"Relax," comes that gruff voice, Hawke reading his thoughts again. "We won't be staying for long." Fenris edges closer to the fire, staring at the warped boards beneath his feet and skinny thighs. In the dark, his markings are all the more brilliant, his hair stark against his skin. He shivers.

He knows better than to ask Hawke where they are going. They have no destination. The Templars are out for Hawke's blood after the massacre left behind in Kirkwall, and escaping the chantry's long arm is the first of priorities. On the way to the rotted old farmhouse, they passed a village of some sort with inns begging for coin and many shops shut up in the wake of the storm. Fenris wonders just what town it is, and if they might buy supplies from it before they move on. Both are running low on food.

"You're shivering," Hawke notes dully, not staring at him. Fenris glances down at his hands, and they are trembling. How does this human know him so well? He shakes his head back and forth, throwing sparkling droplets tinged with red on the floor. His skin his drying, but it is still glistening with rain. His armor is speckled with water. Naturally, he is cold.

A beam falls on the other side of the room, stirring up dust. Fenris glances over at it, but Hawke pays it no mind. He is so intent on his dagger, wiping it clean. The cloth comes away pink, and he sets it aside, tossing the weapon beside the rest of his drying equipment. He has always loved that blade. It was Carver's favorite. Suddenly Hawke is standing. He climbs to his feet in one of his smooth, effortless movements and dusts off his cotton pants.

Fenris watches the defined hips as they come closer, and strong hands are pulling him up into a standing position. "What are you doing?" he asks even as he allows himself to be moved around. Hawke's unbuckling things from him—his armor, his weapon. These things are cast aside toward the fire where the blood can crack and dry on them, rusting the shining metal. But he trusts Hawke, and Hawke would never harm anything of Fenris's.

"Your skin is like ice," Hawke whispers in his ear when he's stripped down to simple underclothes dried with crystalline salt from the ocean. Hard fingers run over his back, under his shirt, lacking that gentle demeanor. He frowns even as he's wetting his lips.

"I'm filthy, Hawke," he says, and it's a poor excuse. He knows it. Teeth graze the skin under his ear, tasting blood no doubt. So much has happened, so much death. The hatred of that place was palpable, men slaughtering men. Brothers against brothers. He wants more than anything to feel a physical connection to this world again, to feel loved as he has only in Hawke's presence.

As he expected, Hawke is only goaded on further. "Hush," he whispers in Fenris's ear, hot breath sending chills over his spine. "Let me touch you." It's all Hawke need say, and Fenris gives in. They move away from the danger of the fire and make love on that hard, unforgiving floor. Pleasure rinses pain from his heart and flesh, the present shoving memories from his mind. Love replaces hate, sweat and kisses washing away the blood and rain. As he arches up into Hawke's ministrations and feels that tenderness pulsating inside of him, he feels alive amongst so much death.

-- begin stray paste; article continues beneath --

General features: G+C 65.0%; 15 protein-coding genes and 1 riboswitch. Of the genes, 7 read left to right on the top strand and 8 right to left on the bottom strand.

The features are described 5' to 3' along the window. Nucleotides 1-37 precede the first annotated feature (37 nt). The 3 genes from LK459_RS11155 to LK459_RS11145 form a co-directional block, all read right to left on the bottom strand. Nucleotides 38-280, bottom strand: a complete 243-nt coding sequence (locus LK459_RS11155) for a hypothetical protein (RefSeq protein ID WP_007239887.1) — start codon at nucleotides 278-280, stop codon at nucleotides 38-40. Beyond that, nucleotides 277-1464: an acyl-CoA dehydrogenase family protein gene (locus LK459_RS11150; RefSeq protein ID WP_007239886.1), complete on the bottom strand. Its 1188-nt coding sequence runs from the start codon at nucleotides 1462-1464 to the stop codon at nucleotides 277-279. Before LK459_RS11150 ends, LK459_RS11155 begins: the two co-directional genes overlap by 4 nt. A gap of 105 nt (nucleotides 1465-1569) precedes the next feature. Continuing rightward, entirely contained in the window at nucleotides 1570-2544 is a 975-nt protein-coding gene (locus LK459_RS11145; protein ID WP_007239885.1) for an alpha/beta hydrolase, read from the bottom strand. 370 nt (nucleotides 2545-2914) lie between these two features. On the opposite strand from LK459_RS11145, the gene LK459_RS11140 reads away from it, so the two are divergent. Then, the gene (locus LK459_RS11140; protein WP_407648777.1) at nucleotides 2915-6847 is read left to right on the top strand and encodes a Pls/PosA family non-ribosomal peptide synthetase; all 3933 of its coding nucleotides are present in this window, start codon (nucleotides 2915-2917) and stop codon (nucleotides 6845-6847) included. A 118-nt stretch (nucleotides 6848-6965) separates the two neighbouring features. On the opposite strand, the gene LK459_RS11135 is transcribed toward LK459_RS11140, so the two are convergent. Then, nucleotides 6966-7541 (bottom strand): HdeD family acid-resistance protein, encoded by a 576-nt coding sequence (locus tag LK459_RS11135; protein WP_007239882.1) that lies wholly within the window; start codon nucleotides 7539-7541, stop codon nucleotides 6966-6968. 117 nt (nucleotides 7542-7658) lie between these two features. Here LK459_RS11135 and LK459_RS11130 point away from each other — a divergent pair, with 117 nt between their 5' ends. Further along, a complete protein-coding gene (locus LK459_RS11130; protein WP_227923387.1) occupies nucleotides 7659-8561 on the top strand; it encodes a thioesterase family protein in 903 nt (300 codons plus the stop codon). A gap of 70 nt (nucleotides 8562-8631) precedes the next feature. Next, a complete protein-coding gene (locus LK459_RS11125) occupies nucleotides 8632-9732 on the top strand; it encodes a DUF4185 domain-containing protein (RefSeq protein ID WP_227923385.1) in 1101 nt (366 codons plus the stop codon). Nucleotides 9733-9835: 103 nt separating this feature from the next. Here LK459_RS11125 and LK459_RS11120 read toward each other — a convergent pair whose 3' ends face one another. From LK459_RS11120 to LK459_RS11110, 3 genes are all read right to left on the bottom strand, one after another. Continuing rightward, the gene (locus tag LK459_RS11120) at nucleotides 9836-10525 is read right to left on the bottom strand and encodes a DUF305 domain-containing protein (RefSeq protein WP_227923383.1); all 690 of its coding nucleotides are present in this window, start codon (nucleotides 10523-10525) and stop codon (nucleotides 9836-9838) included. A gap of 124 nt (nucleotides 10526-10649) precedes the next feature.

He wakes up in the morning to the chirping of birds outside and an earthy scent pervading the air. Light streams in over the old boards, shaping the room into a much more welcoming space. He sits up to realize that he's lying on a bedroll and covered with a thick, cotton blanket. Someone has also dressed him, and he feels the pleasant ache of a night well spent in his spongy bones. It is humid in the room and very hot. He shucks the blanket off his thin hips and stands in one fluid motion. Off in the distance, he can hear more birds and a strange, rhythmic pounding.

After fixing his gauntlets in place, he sheathes his sword on his back. The fire was long ago put out by Hawke, doused with a bucket of rainwater, he assumes. The ashes are a smeared, black tar on the floor. He ducks out of the cave of a house and outside where the wind is just a bit harsher. There is a chill in the air, as well, and the vibrant green grass is doused with diamonds. He walks barefoot through the grass, following the sound. It is coming from the side of the house, and he frowns curiously at what he sees.

It's every cheesy romance novel that Isabela has ever read. Hawke—the handsome love interest—is dressed in his cotton pants, large black gloves, and a sleeveless, white shirt that appears to have been recently bought. He's sporting a hammer and beating away at the siding of the house. Fresh wood, again freshly purchased, is dumped in a pile beside him. Winding muscles flex beneath his shirt, and his forehead his beaded with sweat. He looks as though he has been working for hours. He is covered in dust and dirt. Fenris is almost waiting for a beautiful woman to slide her arms around his waist with water to cool him off.